LGBTQIA+ Clients and Massage Therapy | Equality, Diversity, and Inclusivity

Published: Apr 7, 2024
Edited by: Team TB

LGBTQIA+ sign post

© Image by Depositphotos

Individuals wo identify with the LGBTQIA+ community (or alternatively LGBTQ+ or LGBT+) want and need massage therapy just like anyone else. Nevertheless, it can be quite an ordeal for transgender and gender nonconforming clients or for clients with a non-traditional sexual orientation to find the right massage therapist or practitioner, that is, one that works LGBTQIA+ inclusive and/or LGBTQIA+ Friendly as it’s often called.

Click for more detailseBook | Click for details
Body De-Armoring | Book

In fact, lesbian, gay, bisexual, transgender, non-binary, queer or questioning people, and so on, regularly face discrimination, prejudice, rejection, and marginalization in their daily lives, which is certainly not only happening in the realm of massage and bodywork therapies. Discrimination and prejudice can take many forms, sometimes willingly and consciously done by people, but sometimes also rather unconsciously (for instance, making a “harmless” homophobic or transphobic comment).

The stress of constantly facing discrimination and prejudice can take quite a toll on a person’s physical and mental health, and therefore it’s of utmost importance that in spa, massage, and bodywork establishments LGBTQIA+ individuals can feel welcome, which also includes visual and physical aspects like providing additional gender neutral bathrooms or gender neutral garments.

At any rate, a massage session is exactly the moment and situation that is sought to be able to relax, calm down, have a nurturing experience or heal, and find some fair, pleasant, and supportive human interaction. Hence, aspects of providing massage or bodywork clients an environment in which they can feel safe, be genuinely welcomed, appreciated and respected need always to be taken into account.

But it’s more than only feeling welcome and being respected. Bodywork and massage therapist also need to deal with LGBTQIA+ individuals who may suffer from trauma related to their sexual orientation, body, gender, or gender identity, and as such it would be preferable that apart from having a LGBTQIA+ Friendly practice, therapists and practitioners also run a Trauma-Informed practice. In fact, nothing worse than adding trauma for a client, simply because the therapist didn’t know how to deal with intense emotional grief or trauma.

Click for more detailseBook | Click for details
Breathwork - eBook

I feel that every massage therapists or bodyworker should explicitly state that they stand for equality and diversity in the realm of gender issues and sexuality (if they do so), because it makes it so much easier for members of the LGBTQIA+ community to choose the right therapist and feel at ease. Certainly it would likewise be for the best if this also goes the other way around: asking a therapist beforehand (if they haven’t mentioned it specifically on their website or social media, for instance) if they work LGBTQIA+ inclusive and/or have experience and proficiency in this particular domain.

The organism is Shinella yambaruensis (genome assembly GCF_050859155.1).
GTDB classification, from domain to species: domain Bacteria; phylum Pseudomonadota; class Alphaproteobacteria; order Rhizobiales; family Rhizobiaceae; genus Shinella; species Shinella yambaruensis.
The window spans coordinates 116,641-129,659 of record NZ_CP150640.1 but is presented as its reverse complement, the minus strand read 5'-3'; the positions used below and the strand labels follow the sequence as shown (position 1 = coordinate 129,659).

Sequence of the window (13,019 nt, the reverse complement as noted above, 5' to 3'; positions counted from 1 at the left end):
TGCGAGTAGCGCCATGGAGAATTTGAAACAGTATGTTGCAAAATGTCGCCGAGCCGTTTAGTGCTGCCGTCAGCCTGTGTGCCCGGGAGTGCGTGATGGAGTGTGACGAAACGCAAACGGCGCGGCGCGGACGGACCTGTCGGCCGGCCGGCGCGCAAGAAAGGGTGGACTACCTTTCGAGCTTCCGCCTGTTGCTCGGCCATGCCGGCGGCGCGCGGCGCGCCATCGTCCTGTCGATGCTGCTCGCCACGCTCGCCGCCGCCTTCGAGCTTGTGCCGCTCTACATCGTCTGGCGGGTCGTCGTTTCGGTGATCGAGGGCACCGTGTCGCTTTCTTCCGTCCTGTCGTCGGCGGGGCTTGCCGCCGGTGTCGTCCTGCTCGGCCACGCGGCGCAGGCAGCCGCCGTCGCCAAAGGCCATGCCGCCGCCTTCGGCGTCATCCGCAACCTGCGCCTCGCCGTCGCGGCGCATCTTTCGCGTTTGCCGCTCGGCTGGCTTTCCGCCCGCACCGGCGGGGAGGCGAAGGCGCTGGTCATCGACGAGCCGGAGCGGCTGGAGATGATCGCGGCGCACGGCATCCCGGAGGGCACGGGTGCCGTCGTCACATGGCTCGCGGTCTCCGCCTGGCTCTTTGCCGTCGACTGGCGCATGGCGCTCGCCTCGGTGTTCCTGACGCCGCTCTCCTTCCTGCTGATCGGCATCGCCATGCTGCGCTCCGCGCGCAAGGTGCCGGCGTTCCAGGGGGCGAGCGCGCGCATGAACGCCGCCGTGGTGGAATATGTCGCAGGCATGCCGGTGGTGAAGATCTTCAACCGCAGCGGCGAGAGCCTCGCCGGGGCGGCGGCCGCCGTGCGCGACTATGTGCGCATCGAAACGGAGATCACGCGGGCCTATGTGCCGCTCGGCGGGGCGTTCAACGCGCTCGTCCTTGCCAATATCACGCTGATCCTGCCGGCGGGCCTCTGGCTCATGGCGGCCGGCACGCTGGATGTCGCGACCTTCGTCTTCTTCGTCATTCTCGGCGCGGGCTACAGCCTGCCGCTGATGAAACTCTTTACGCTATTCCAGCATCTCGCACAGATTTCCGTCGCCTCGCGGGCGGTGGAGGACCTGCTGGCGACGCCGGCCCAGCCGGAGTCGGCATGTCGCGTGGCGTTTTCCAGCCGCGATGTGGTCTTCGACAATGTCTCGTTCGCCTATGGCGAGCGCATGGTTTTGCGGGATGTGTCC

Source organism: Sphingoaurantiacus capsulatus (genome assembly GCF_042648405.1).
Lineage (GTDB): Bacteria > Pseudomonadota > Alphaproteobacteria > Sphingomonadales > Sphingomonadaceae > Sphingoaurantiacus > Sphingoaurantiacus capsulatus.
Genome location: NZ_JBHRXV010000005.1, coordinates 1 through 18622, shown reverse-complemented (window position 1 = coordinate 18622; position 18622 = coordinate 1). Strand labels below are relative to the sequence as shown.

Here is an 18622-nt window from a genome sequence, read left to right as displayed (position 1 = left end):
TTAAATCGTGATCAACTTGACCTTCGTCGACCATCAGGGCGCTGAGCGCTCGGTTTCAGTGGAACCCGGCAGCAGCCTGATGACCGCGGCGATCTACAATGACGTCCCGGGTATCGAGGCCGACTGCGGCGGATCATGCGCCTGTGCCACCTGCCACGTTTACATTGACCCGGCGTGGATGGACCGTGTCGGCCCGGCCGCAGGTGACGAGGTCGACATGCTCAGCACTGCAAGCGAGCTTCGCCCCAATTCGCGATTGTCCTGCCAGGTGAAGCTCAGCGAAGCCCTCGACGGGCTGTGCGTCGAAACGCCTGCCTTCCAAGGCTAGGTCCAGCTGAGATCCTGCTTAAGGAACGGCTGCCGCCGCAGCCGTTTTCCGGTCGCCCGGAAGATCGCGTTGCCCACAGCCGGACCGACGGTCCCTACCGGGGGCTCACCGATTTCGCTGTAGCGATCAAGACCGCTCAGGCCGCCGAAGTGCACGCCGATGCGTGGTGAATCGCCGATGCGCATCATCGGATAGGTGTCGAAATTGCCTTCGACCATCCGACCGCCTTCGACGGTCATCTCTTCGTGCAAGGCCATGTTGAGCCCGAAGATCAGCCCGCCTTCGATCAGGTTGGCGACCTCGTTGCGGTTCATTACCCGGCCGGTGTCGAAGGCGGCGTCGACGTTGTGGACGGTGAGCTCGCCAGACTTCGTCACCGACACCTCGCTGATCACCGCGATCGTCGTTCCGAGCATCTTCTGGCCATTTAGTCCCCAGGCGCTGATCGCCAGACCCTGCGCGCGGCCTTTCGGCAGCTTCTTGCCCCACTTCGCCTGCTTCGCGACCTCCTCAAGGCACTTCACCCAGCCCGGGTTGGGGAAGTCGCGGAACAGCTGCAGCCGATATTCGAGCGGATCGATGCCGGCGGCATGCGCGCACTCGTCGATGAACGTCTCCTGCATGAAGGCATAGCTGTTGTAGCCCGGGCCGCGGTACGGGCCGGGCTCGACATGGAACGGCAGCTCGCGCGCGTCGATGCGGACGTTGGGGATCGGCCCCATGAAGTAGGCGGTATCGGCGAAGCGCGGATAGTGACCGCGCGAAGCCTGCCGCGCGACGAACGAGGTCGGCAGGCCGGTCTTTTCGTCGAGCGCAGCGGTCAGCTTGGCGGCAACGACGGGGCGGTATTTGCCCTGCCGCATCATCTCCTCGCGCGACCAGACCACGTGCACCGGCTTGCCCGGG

Mind that LGBTQIA+ clients may suffer from tensed, tight, and painful muscles or body parts just like anyone else, but they may also have special issues such as pain from binding, post-operative swelling, skin grafts from gender affirming surgeries, or sensitivity of the genitals, among other specific things. A proper, well-informed, and respectful LGBTQIA+ oriented intake assessment, coming to mutual consent, and keeping confidentiality are therefore of very high importance for both therapist and client to come to the right approach, take the necessary precautions and contraindications into account, and having a pleasant and emotionally safe session.

To give some examples of targeted LGBTQIA+ issues: what kind of draping should be used (what body parts should be covered), with what pronouns to address a client, what is the gender identity of the client, can the therapist work with all kinds of bodies, is it possible to touch or massage the genitals during the session (for instance, in the case of a Sensual Erotic Massage, De-Armoring treatment, Genital Massage, or Tantra Massage), and so on.

Click for more detailseBook | Click for details
eBook - Tantric and Taoist Massage and Bodywork

In any case, personally — when I was still actively working as a massage therapist — I had quite a mix of different types of clients; young, old, healthy, ill, traumatized, happy, cisgender, transgender, heterosexual, bisexual, lesbians, and gays, and whatnot. Yet, at the time I wasn’t aware of denominations such as non-binary, questioning, queer, or intersex people, and so on, and in fact, I didn’t know much about the LGBTQIA+ world at all.

Probably it wasn’t such an issue to me or for my clients, because I gave fully clothed non-erotic Thai Massage sessions, I didn’t work with the genitals, and I gave massages at my home or at the client’s home, the latter avoiding things such as only having male and female bathrooms, or providing for gender neutral signs, etc.

Today, I realize that LGBTQIA+ inclusiveness is quite a topic, and I notice that there’s still a whole lot to learn for massage and bodywork therapists to make so many different types of clients feel comfortable and safe, may they be part of the LGBTQIA+ community, of a certain religion, race, ethnic group, and so on. In addition, I haven’t even addressed the situation in which massage therapist themselves are members of the LGBTQIA+ community, which certainly has its own set of problems, but I will leave that to discuss in another article.

eBooks by
Book - Abdominal Massage Body De-Armoring | Book eBook - Tantric and Taoist Massage and Bodywork eBook - Breathwork eBook - Genital Massage and Bodywork Book - Life Force & Energy Healing

Related Articles
More related articles in: LGBTQ+Massage Therapy